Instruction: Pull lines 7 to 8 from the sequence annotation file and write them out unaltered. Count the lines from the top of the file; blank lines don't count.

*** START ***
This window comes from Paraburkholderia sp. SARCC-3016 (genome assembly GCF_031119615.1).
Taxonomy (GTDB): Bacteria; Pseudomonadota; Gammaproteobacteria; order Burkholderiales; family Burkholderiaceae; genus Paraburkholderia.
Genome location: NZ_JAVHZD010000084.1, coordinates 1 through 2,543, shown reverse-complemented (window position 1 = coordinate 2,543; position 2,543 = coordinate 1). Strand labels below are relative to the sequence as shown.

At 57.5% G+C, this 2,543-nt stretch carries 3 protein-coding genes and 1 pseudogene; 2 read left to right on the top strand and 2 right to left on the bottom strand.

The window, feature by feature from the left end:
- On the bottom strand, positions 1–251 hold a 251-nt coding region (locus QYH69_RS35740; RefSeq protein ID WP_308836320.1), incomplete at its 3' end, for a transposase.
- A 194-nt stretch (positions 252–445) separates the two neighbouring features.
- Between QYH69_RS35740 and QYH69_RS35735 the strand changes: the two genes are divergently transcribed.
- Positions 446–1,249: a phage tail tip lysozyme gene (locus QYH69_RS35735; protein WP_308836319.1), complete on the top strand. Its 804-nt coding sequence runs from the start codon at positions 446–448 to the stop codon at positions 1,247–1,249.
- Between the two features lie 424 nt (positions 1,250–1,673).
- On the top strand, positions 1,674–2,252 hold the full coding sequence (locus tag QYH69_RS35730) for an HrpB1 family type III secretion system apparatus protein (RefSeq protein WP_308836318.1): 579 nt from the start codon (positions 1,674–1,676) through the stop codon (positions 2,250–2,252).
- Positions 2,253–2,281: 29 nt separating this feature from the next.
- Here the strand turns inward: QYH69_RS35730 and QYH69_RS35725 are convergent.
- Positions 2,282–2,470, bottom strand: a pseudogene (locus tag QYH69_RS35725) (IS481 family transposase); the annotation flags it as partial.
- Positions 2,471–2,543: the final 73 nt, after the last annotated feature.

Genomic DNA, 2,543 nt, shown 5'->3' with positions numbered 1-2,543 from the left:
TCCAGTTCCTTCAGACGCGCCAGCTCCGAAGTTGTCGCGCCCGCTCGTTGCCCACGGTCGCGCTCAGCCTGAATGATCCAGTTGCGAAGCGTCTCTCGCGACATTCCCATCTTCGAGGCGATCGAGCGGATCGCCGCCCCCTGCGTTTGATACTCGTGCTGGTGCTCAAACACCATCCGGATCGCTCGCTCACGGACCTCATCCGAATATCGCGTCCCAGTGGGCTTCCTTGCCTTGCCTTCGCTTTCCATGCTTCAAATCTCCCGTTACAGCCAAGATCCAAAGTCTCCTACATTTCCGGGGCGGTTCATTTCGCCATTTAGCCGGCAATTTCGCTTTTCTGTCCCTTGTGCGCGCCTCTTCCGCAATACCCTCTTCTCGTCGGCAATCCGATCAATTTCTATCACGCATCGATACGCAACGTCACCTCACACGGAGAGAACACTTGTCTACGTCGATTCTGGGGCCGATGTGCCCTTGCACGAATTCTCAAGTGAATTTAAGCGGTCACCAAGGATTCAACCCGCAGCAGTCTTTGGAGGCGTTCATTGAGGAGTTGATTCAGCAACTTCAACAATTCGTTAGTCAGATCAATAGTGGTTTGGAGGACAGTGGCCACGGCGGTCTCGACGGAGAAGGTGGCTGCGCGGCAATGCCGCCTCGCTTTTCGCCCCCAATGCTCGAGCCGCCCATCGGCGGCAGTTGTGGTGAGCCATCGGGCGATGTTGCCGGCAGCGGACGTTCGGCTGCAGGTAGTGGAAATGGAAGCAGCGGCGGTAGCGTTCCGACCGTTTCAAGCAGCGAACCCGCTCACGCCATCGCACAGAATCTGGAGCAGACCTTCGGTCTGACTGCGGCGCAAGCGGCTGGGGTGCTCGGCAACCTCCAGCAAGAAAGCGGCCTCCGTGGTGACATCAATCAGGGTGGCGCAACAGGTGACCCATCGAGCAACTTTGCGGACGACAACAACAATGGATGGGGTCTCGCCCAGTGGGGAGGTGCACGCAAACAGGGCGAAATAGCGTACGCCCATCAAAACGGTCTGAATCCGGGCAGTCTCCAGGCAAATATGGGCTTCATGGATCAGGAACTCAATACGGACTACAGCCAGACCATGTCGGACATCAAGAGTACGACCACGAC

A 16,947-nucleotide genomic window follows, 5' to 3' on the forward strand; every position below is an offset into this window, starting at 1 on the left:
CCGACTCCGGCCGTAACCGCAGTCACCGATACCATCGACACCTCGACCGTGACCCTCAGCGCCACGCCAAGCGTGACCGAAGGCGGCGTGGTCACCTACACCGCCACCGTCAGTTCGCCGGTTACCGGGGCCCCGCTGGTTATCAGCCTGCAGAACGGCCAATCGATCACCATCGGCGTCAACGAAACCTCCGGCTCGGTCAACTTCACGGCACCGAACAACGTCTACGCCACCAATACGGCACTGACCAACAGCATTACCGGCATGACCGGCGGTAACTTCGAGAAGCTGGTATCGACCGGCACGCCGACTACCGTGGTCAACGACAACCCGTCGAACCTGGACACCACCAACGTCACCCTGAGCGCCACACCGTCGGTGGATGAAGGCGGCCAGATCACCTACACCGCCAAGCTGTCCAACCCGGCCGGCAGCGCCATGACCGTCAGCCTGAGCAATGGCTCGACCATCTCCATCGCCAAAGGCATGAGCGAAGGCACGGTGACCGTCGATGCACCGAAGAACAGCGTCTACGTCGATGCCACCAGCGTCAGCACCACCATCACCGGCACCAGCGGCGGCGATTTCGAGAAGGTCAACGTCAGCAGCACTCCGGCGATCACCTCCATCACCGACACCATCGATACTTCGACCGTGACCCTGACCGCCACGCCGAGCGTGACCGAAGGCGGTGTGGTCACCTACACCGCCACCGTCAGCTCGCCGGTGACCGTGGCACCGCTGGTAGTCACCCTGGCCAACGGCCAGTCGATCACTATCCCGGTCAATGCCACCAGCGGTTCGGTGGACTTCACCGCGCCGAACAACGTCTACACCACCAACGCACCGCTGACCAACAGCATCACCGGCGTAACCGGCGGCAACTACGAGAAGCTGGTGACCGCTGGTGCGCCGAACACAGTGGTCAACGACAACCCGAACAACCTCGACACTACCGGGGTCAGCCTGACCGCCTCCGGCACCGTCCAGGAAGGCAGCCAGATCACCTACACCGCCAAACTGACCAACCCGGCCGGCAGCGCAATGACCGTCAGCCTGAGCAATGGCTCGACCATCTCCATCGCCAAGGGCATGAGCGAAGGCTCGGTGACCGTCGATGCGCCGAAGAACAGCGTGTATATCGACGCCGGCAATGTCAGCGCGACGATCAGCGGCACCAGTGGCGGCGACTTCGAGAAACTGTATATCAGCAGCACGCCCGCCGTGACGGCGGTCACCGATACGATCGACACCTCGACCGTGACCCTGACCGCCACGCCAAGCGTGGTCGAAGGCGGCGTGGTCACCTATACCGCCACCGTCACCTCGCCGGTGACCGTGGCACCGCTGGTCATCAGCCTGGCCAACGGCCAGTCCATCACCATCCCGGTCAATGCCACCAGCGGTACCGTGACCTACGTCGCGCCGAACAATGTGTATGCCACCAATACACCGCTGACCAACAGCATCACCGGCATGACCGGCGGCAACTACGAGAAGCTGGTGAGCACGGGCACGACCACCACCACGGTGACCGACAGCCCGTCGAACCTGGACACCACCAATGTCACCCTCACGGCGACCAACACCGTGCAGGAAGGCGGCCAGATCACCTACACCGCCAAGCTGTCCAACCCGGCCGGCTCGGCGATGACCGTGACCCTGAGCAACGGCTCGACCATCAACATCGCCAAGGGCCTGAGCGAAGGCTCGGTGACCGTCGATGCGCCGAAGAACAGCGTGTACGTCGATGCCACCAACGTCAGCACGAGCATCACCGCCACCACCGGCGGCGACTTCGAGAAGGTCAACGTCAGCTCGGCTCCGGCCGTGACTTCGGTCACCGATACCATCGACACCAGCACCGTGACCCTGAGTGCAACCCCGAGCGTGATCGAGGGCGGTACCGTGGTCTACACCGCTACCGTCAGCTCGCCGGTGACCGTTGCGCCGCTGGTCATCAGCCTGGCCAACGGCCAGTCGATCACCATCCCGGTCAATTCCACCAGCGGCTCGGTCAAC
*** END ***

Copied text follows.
- A 194-nt stretch (positions 252–445) separates the two neighbouring features.
- Between QYH69_RS35740 and QYH69_RS35735 the strand changes: the two genes are divergently transcribed.